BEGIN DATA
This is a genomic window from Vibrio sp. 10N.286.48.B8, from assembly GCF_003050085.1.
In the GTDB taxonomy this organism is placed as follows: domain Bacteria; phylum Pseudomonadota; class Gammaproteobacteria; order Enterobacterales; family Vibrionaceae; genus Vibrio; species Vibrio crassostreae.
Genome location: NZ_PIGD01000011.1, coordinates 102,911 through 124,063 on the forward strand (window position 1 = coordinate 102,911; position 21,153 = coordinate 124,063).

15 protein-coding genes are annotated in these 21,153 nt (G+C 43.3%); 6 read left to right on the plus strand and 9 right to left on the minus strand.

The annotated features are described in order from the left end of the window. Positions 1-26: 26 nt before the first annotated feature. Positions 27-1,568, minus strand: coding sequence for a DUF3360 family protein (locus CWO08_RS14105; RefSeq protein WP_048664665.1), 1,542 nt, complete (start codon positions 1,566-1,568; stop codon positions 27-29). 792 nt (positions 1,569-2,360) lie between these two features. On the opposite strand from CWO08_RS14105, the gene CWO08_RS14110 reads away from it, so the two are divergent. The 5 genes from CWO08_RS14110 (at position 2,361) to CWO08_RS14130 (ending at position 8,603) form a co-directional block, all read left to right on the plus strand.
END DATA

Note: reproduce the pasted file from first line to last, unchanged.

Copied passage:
This is a genomic window from Vibrio sp. 10N.286.48.B8, from assembly GCF_003050085.1.
In the GTDB taxonomy this organism is placed as follows: domain Bacteria; phylum Pseudomonadota; class Gammaproteobacteria; order Enterobacterales; family Vibrionaceae; genus Vibrio; species Vibrio crassostreae.
Genome location: NZ_PIGD01000011.1, coordinates 102,911 through 124,063 on the forward strand (window position 1 = coordinate 102,911; position 21,153 = coordinate 124,063).

15 protein-coding genes are annotated in these 21,153 nt (G+C 43.3%); 6 read left to right on the plus strand and 9 right to left on the minus strand.

The annotated features are described in order from the left end of the window. Positions 1-26: 26 nt before the first annotated feature. Positions 27-1,568, minus strand: coding sequence for a DUF3360 family protein (locus CWO08_RS14105; RefSeq protein WP_048664665.1), 1,542 nt, complete (start codon positions 1,566-1,568; stop codon positions 27-29). 792 nt (positions 1,569-2,360) lie between these two features. On the opposite strand from CWO08_RS14105, the gene CWO08_RS14110 reads away from it, so the two are divergent. The 5 genes from CWO08_RS14110 (at position 2,361) to CWO08_RS14130 (ending at position 8,603) form a co-directional block, all read left to right on the plus strand.